In the years immediately before us the witness which comes from thrones will not be so easily acceptable as the witness which comes from slave kitchens. The noise of our triumphant solemn assemblies will not be so happily heard as will be the grunts and groans of the Church as it tries to "tool itself up" to minister to the needs of man--the great, broad areas of Housing and Welfare and Dope Addiction and Employment and Education and Discrimination.

If there ever was a God so myopic as to care only about Church buildings and the congregations that meet in them, that God is dead. If there ever was a God who was more concerned about the welfare and conduct of acolytes than with firemen and policemen, that God is dead. If there ever was a God who was more concerned with liturgical choreography than the running to and fro of his confused people as they look for answers that God is dead.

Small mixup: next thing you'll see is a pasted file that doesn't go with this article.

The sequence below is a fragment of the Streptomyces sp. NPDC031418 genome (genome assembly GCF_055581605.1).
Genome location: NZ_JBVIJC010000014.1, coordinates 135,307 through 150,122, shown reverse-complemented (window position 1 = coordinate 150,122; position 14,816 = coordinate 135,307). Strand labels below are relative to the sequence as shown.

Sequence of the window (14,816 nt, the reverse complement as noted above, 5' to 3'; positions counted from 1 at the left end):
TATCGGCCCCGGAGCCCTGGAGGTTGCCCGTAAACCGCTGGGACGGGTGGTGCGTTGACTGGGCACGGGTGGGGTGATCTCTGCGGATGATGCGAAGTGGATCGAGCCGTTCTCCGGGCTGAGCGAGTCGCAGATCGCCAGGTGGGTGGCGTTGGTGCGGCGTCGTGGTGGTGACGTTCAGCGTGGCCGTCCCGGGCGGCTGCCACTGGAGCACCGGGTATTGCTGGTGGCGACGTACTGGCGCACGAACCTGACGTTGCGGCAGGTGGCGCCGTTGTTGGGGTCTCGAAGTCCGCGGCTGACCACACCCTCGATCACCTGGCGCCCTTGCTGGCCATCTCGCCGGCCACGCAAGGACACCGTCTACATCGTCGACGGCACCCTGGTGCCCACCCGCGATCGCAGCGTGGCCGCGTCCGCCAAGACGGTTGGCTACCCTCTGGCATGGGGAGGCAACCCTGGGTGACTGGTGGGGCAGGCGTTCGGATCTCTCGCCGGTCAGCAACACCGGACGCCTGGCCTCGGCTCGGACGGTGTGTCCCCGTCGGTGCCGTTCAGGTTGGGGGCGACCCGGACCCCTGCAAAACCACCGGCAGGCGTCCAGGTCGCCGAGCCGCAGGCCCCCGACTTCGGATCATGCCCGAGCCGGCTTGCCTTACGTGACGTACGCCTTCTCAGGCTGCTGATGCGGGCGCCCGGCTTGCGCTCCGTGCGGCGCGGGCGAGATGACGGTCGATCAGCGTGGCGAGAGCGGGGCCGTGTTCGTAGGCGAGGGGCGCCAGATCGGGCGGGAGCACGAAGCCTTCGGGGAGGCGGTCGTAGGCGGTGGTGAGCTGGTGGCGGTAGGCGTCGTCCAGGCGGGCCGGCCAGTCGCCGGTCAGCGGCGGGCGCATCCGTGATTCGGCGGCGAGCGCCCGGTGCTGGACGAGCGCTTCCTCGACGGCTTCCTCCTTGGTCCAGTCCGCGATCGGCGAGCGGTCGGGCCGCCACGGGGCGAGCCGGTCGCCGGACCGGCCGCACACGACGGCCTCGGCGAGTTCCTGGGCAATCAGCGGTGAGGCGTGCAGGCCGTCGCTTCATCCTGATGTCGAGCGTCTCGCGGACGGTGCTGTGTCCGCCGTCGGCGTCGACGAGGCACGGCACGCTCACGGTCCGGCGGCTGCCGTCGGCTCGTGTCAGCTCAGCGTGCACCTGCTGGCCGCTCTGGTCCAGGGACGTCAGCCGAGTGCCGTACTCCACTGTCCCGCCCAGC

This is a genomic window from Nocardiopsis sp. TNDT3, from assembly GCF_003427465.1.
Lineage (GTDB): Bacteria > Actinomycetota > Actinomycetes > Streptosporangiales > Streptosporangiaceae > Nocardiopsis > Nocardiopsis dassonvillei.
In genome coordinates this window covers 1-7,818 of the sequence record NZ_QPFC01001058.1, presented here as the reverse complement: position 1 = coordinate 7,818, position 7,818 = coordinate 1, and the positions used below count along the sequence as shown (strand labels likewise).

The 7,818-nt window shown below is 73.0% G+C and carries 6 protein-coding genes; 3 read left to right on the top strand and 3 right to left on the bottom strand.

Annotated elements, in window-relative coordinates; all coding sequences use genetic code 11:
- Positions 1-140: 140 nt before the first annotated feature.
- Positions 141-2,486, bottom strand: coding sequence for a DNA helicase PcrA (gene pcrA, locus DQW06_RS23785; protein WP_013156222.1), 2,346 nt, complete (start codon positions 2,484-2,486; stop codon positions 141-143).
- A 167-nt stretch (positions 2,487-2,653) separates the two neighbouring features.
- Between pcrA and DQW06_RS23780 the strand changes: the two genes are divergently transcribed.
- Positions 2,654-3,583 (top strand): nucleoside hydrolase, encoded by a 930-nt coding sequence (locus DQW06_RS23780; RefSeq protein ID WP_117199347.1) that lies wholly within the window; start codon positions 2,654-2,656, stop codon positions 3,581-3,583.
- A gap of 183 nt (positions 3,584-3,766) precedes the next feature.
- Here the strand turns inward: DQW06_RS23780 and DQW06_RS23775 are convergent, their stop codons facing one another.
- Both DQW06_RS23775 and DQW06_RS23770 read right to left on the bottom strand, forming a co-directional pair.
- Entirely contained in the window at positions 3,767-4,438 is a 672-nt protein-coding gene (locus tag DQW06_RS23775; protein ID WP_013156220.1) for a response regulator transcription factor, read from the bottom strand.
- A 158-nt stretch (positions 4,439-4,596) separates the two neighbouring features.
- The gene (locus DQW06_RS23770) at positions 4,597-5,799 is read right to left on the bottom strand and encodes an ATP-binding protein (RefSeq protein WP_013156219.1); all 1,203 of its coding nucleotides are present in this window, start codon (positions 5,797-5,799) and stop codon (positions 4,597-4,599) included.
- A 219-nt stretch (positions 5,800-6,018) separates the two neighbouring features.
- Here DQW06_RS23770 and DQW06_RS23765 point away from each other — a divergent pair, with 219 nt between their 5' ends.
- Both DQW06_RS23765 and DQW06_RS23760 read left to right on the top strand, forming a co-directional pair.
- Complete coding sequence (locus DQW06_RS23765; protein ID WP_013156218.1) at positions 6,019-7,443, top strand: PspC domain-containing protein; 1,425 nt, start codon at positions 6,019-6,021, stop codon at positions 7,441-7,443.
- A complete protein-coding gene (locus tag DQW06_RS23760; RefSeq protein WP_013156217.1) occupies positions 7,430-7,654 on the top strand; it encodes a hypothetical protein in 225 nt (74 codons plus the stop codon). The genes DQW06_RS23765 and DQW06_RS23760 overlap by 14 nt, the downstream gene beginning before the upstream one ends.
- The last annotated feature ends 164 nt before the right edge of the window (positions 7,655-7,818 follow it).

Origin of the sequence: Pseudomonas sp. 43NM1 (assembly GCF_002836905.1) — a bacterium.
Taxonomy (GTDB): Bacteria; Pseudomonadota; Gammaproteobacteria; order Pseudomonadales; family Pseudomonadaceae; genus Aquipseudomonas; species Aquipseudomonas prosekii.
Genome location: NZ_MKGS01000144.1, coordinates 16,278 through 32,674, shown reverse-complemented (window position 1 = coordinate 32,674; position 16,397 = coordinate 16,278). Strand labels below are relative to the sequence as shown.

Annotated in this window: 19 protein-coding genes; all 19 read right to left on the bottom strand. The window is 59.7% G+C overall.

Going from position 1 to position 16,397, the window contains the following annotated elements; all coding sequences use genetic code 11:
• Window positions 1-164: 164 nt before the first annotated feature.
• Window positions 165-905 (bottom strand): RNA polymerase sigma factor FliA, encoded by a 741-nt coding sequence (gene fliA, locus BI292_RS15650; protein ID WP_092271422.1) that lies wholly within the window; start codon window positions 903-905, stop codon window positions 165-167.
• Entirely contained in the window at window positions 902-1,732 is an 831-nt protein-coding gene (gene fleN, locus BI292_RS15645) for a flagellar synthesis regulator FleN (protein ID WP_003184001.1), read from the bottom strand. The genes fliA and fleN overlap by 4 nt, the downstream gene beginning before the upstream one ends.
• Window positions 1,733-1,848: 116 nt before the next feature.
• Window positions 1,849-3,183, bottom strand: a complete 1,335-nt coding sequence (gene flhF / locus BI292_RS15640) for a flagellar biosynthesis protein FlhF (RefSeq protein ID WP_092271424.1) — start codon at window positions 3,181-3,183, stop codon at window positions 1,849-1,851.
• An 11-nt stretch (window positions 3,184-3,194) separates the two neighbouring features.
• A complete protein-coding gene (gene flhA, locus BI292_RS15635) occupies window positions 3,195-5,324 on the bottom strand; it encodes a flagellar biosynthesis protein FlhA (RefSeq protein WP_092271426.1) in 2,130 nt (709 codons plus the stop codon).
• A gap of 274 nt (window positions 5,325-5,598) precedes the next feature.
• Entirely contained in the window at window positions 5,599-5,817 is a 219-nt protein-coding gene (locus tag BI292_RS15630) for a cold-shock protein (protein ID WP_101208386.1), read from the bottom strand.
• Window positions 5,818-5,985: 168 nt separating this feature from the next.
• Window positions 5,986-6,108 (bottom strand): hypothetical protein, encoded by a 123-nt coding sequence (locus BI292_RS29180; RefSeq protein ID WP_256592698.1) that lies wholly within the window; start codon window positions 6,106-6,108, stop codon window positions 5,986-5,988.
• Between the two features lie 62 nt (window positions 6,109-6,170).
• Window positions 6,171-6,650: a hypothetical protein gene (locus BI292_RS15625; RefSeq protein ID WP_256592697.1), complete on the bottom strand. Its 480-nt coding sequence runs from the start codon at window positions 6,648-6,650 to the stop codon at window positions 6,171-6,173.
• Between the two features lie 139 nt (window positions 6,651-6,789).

There never has been such a God. But the Church has done all it could do to establish that kind of a God to reign in triumph, and to certify the Church as a triumphant and victorious "Ecclesia"--"specially called out groups". And therefore the Church staggers; therefore the Church's statistics decline, therefore the Church is seen as an anachronism, therefore the Church is seen by many as being over against Christianity.

Only the Recovery of Servanthood will rescue the Church and the world. Only an Episcopate and a Priesthood that girds itself with towels and gets down into the muck of human need can confidently expect the grace of God to move through these hands, and these tongues, and these brains and this brawn to achieve in God's world what God would now achieve if His People are to be whole.